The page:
Milk contains many different proteins of which the larger constituents like the caseins and major whey constituents are well characterized. We have for some time been studying the structure and function of proteins associated with the milk fat globule membrane like lactadherin, MUC1/15, xanthine oxidoreductase along with minor whey constituents like osteopontin, EPV20 etc. The enterocyte migration rate is a key parameter in maintaining intestinal homeostasis and intestinal repair when recovering from infection or intestinal diseases like Crohns and ulcerative colitis. We developed a novel in vitro wound healing assay to determine the bioactive effects of various milk proteins using human small intestine cells grown on extracellular matrix. Silicone inserts are placed in a 96-well plate and enterocytes seeded around it, creating a monolayer with a cell free area. In current ongoing experiments, various pure milk proteins and isolates are added and migration quantified. This is done by performing a nuclei count and by measuring the migrated distance. The high reproducibility and gentle nature of the inserts makes this approach a good alternative to the traditional scratch assay. In perspective, it will of course be interesting to see if there are new applications for isolated bioactive milk proteins or industrial derived milk protein ingredients.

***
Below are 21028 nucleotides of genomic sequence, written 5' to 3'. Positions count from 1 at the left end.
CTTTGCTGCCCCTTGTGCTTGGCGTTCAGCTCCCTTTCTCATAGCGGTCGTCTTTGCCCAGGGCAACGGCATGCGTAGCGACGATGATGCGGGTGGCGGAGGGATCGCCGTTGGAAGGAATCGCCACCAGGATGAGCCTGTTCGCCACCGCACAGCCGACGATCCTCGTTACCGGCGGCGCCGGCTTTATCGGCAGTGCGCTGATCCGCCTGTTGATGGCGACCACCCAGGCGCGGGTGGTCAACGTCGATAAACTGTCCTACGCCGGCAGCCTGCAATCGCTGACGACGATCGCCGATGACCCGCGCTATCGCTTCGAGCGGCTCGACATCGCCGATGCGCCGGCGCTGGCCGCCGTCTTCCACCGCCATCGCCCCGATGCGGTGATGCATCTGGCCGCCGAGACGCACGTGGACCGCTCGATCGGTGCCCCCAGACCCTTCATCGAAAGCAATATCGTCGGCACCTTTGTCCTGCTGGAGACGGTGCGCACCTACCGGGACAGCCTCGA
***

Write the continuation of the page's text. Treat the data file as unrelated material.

Cellemigration; Sårheling; Bioaktivitet
Main Research Area:
9th International Symposium on Milk Genomics & Human Health, 2012